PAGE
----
The first thing I noticed was that he’s strange hitter, in that he doesn’t look like most anybody else. He stands tall, not a lot of bend in the knees, and for many ABs, Flores will sort of shoot the ball into RF without much discernible hip-turn. Just an upper body swing and, in the best outcomes, a nice single into RF, hitting it where they ain’t. He does this, I think, skillfully. The bottom half stays unusually quiet.
Wilmer also often doesn’t finish his swing the way most hitters do. The hands aren’t high, above the shoulders. There are ABs, even when he pulls the ball, where it seems like he’s taking just a short, quick poke at it.
And then other times, less so, thus far, when he drives the ball deep with what appears to be a more orthodox swing.
I find it all a little puzzling, frankly.
As a Little League coach, you almost want to say, “Swing harder!”
I remember Ralph Kiner dismissively noting about Jay Payton: “He’s only got one swing.” It was an astute observation; there was nothing situational about Jay’s approach. No adjustments to the game situation or to the intent of the opposing pitcher. It’s a complaint I’ve had about Chris Young all season. The pull-everything approach, swinging for the fences, rinse and repeat and fail again.
Wilmer seems entirely different from that. A puzzle. He just turned 23, has had very little time in the MLB, so it’s much too early to judge. In fact, I doubt that we’ll get much meaningful info about his bat based on two months of rookie play.
Just this: It looks a little weird; he’s different. And it also underscores how few hitters arrive with what appears to be a personal style. The game teaches and promotes conformity. The right way of doing things. That’s why it was so entertaining last week to watch Hunter Spence play for the Giants. Everything he does is different, and basically nothing looks “right.” He runs weird, throws weird (the elbow is far too low), swings like a maniac. Most every baseball coach would yell, “No, no, no!”
And yet Spence killed the Mets across the entire series.
Rookie years are tough on most players, and I don’t think that Flores is the rare hitter who can succeed right out of the gate. If it’s going to happen, it could take a couple of years.
Do I think Wilmer Flores is a shortstop? I’d be shocked if he was. But I think the glove and feet can play second base. We’ve watched Daniel Murphy these past years. Flores is surely equal to that. In baseball, it always comes down to math: the offense-defense equation. All-hit, no-glove at one extreme; all-glove, no-hit at the other. The relative importance of the defensive positions factor into it, too. A brutal LF is not the same weight as a poor defensive catcher. Moreover, each team has its own dynamic. The ’86 Mets would have won with Ruben Tejada at SS — I think they just about did, since Rafael Santana is about as close a comp as I can conjure. That is, the defense only steady, never sensational. And the bat, well, forget the bat. They needed a guy to stand there.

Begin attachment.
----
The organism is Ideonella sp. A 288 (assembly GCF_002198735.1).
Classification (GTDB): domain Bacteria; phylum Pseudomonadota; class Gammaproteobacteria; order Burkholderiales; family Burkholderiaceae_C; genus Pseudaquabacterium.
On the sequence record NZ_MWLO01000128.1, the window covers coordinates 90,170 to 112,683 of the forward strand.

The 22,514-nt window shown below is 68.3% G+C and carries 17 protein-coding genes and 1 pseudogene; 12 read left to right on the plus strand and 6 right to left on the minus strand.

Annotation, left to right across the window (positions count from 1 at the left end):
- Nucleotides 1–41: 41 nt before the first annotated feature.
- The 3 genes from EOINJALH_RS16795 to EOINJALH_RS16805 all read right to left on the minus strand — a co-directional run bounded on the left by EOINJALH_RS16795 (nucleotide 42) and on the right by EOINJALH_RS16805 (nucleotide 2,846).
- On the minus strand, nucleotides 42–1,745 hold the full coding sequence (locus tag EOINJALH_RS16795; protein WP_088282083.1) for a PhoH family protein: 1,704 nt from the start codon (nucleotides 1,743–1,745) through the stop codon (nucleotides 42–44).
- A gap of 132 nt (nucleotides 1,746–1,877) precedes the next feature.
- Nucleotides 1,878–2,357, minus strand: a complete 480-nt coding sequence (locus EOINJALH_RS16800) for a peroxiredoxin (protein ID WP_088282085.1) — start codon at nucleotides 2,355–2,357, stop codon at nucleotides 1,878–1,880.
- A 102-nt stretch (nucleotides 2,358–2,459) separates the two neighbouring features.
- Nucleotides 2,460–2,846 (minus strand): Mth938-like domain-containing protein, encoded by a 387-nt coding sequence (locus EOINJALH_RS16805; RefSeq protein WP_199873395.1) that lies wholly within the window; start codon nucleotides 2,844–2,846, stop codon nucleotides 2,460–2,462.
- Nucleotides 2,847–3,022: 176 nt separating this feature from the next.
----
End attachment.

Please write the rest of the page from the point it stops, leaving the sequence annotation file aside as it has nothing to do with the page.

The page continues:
Wilmer Flores is fortunate to follow such a below-average defender at SS as Ruben Tejada. I can’t remember Tejada ever surprising me by going deep into the hope to backhand a ball, plant, pivot, and throw somebody out a first base. It wasn’t in his arsenal. He wasn’t bad. He just wasn’t particularly good. Barely able. Wilmer strikes me, at this early hour, as a notch or two below that.
Yet I think Flores can probably step in and, overall, give the Mets more than Mr. Tejada did. Of course, Tejada was not a good baseball player, so that mitigates the accomplishment. It’s also possible that Wilmer is so inferior defensively that it’s unacceptable, regardless of his offensive performance.
It doesn’t look like he’ll hit like A-Rod. And even if he does hit like A-Rod, we’d move him to a less-demanding position. In basketball terms, Wilmer Flores just may be a tweener. A star power forward for Siena, say — a first-team, ALL-MAC talent — but too small for the NBA.
I also strongly suspect that come the winter, the Mets organization will be seeking a real shortstop to play the position. (But I thought that last year, so you never know.) I’ve said it dozens of times: If you are going to build a team around pitching, then you’ve got to provide solid defense, every day. Murphy at 2B is already a weakness; the club simply can’t double-down at SS with the same type of player. It’s not an option. I repeat: It’s not an option. They cannot possibly go below-average at SS and 2B. It’s a non-starter.
I’m rooting for Wilmer Flores. I’m very glad that he’s getting regular playing time. Like the baseball card says, I think he’s a second baseman. But right now, money aside, I like Murphy a lot better, and I’m much more hopeful about Dilson Herrera. After all these years, it’s still hard to see where Wilmer fits in with the Mets. But given that he can play 3B, SS, and 2B — and is a RH-bat on a team that sorely lacks one — I imagine that Wilmer could still be a nice component on the bench, and an insurance policy in case of injury. A step up from the Joe McEwing/Justin Turner types we’ve been seeing for years.
Super sub. It’s something, right?